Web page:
We’re delighted to report that one of our long-time contributors, Catherine McBride, has been appointed to the government’s new Trade and Agriculture Commission. It’s an appointment that testifies to her thorough knowledge and long experience of the industry, and we’re certain she’ll be a clear voice for intelligent, evidence-based policymaking.
Northern Ireland: the EU lets the cat out of the bag, by Harry Western
An EU diplomat has let slip the real reason that they created and seek to maintain the Northern Ireland Protocol – not to preserve peace in Ireland or protect the EU Single Market, but to try to prevent the UK diverging from EU regulations and reorienting its trade away from the EU to the rest of the world.
‘If the EU is actually encouraging trade diversion… then the protocol should go in its entirety – and soon’.
A tale of two (dis)agreements – the Northern Ireland Protocol and the AstraZeneca vaccine, by David Blake
The EU accuses the UK of wishing to renegotiate an international treaty agreed only two years ago i.e. the Northern protocol section of the EU Withdrawal agreement. The UK has a right to renegotiate given how bad the existing Protocol is for Northern Ireland. In any case the EU has a poor record for respecting contracts as the AstraZeneca debacle demonstrates.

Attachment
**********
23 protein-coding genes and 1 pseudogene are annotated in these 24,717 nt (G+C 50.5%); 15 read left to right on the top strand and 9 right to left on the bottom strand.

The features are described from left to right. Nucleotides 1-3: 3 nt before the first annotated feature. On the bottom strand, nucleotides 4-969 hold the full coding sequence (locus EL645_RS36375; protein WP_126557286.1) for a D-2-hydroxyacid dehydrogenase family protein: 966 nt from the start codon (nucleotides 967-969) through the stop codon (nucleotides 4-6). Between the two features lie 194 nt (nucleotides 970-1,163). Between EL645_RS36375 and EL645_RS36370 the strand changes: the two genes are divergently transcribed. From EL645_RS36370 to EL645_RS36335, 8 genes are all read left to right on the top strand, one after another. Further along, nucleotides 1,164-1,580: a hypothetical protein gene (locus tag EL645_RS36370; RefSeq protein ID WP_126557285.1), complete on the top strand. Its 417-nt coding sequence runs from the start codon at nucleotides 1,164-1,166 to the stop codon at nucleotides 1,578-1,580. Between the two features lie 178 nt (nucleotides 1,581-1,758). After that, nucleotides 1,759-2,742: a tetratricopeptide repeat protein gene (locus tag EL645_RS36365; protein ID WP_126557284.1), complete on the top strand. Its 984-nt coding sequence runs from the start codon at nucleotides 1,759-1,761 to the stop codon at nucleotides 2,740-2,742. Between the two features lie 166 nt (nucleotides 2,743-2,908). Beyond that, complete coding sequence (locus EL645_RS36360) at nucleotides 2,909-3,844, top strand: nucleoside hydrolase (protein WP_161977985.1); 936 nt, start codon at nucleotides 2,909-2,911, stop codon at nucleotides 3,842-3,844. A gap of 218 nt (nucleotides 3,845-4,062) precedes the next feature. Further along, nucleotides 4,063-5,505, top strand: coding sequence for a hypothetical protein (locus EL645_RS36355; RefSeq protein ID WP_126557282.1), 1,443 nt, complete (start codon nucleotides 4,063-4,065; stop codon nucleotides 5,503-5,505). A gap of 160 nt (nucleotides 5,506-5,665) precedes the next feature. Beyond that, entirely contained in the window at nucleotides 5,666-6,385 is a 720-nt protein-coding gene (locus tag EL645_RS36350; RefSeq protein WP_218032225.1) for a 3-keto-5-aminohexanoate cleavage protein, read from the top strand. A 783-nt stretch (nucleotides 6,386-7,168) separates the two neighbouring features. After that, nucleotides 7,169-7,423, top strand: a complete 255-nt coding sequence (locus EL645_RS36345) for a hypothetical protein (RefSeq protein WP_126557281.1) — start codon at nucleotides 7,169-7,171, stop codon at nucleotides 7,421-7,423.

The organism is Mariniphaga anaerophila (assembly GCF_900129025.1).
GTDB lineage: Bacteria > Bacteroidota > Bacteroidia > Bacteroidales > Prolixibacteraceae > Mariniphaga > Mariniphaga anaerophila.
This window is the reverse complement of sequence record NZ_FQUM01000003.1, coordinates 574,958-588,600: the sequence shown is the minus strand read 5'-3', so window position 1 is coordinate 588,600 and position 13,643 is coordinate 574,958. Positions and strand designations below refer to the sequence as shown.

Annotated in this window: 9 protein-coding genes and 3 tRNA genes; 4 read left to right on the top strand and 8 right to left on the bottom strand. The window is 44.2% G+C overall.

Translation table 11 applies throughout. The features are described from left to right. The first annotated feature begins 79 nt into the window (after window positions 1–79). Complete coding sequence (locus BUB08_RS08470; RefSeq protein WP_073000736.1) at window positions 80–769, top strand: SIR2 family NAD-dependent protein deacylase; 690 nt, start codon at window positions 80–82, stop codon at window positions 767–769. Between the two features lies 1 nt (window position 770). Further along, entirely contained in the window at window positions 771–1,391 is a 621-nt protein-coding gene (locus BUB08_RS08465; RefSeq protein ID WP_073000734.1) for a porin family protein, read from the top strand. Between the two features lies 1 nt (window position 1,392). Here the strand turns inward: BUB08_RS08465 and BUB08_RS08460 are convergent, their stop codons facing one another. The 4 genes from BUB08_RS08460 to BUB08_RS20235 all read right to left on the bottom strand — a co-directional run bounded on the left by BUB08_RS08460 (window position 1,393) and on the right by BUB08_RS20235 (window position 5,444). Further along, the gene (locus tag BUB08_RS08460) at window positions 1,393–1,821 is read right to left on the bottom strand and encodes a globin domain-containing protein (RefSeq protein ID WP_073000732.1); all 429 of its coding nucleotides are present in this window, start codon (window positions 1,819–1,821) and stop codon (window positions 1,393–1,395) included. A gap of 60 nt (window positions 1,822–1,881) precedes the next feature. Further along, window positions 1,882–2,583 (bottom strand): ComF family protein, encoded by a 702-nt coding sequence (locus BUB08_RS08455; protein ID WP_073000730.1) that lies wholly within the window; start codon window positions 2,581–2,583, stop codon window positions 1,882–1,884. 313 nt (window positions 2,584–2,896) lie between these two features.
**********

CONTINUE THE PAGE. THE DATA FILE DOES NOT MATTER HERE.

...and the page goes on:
‘Having found itself with a contract it did not like (or understand), the EU tried to change it, first by bullying AZ and then taking it to court. The Belgian court exonerated AstraZeneca and no fines were paid.’
Is Britain really tied to the jurisdiction of the European Court of Human Rights by its Trade and Co-operation Agreement with the EU?
Readers may have seen that the new Lord Chancellor, Dominic Raab, has plans to curtail the jurisdiction of the European Court of Human Rights. This has drawn adverse comment from European sources, who claim that co-operation under the Trade and Co-operation Agreement is directly tied to respect for the rulings of the Strasbourg-based court.
At this juncture it’s important to note that the European Court of Human Rights is not formally affiliated with the EU – it is a creation of the European Convention on Human Rights, which was signed in 1950. The EU, however, requires new member states to be signatories to the Convention. It is worth noting that signing the Convention does not indicate a meaningful respect for human rights – Russia is one of its members.